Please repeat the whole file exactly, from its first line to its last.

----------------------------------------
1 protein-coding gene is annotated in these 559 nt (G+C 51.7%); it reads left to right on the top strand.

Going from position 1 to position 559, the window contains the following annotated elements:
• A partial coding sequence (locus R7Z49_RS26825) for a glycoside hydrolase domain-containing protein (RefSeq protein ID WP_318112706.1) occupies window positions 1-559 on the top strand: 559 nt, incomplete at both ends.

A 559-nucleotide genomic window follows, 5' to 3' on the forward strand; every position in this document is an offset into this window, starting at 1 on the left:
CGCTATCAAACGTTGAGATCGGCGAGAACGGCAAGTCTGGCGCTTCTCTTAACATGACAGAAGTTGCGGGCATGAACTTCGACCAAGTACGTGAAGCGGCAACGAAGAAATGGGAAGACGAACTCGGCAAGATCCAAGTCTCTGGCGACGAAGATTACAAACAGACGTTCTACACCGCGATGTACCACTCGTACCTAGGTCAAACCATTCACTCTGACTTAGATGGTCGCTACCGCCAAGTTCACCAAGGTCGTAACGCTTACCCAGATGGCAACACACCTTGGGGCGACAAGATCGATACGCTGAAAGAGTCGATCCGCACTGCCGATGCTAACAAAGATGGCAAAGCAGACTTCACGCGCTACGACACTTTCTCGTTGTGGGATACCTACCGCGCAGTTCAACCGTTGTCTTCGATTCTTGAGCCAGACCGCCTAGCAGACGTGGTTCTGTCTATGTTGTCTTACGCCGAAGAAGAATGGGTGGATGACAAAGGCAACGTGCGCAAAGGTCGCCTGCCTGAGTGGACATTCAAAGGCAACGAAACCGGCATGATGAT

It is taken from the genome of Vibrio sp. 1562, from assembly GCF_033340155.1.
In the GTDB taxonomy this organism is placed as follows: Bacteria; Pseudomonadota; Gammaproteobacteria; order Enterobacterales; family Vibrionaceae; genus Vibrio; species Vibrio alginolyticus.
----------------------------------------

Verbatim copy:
1 protein-coding gene is annotated in these 559 nt (G+C 51.7%); it reads left to right on the top strand.

Going from position 1 to position 559, the window contains the following annotated elements:
• A partial coding sequence (locus R7Z49_RS26825) for a glycoside hydrolase domain-containing protein (RefSeq protein ID WP_318112706.1) occupies window positions 1-559 on the top strand: 559 nt, incomplete at both ends.

A 559-nucleotide genomic window follows, 5' to 3' on the forward strand; every position in this document is an offset into this window, starting at 1 on the left:
CGCTATCAAACGTTGAGATCGGCGAGAACGGCAAGTCTGGCGCTTCTCTTAACATGACAGAAGTTGCGGGCATGAACTTCGACCAAGTACGTGAAGCGGCAACGAAGAAATGGGAAGACGAACTCGGCAAGATCCAAGTCTCTGGCGACGAAGATTACAAACAGACGTTCTACACCGCGATGTACCACTCGTACCTAGGTCAAACCATTCACTCTGACTTAGATGGTCGCTACCGCCAAGTTCACCAAGGTCGTAACGCTTACCCAGATGGCAACACACCTTGGGGCGACAAGATCGATACGCTGAAAGAGTCGATCCGCACTGCCGATGCTAACAAAGATGGCAAAGCAGACTTCACGCGCTACGACACTTTCTCGTTGTGGGATACCTACCGCGCAGTTCAACCGTTGTCTTCGATTCTTGAGCCAGACCGCCTAGCAGACGTGGTTCTGTCTATGTTGTCTTACGCCGAAGAAGAATGGGTGGATGACAAAGGCAACGTGCGCAAAGGTCGCCTGCCTGAGTGGACATTCAAAGGCAACGAAACCGGCATGATGAT

It is taken from the genome of Vibrio sp. 1562, from assembly GCF_033340155.1.
In the GTDB taxonomy this organism is placed as follows: Bacteria; Pseudomonadota; Gammaproteobacteria; order Enterobacterales; family Vibrionaceae; genus Vibrio; species Vibrio alginolyticus.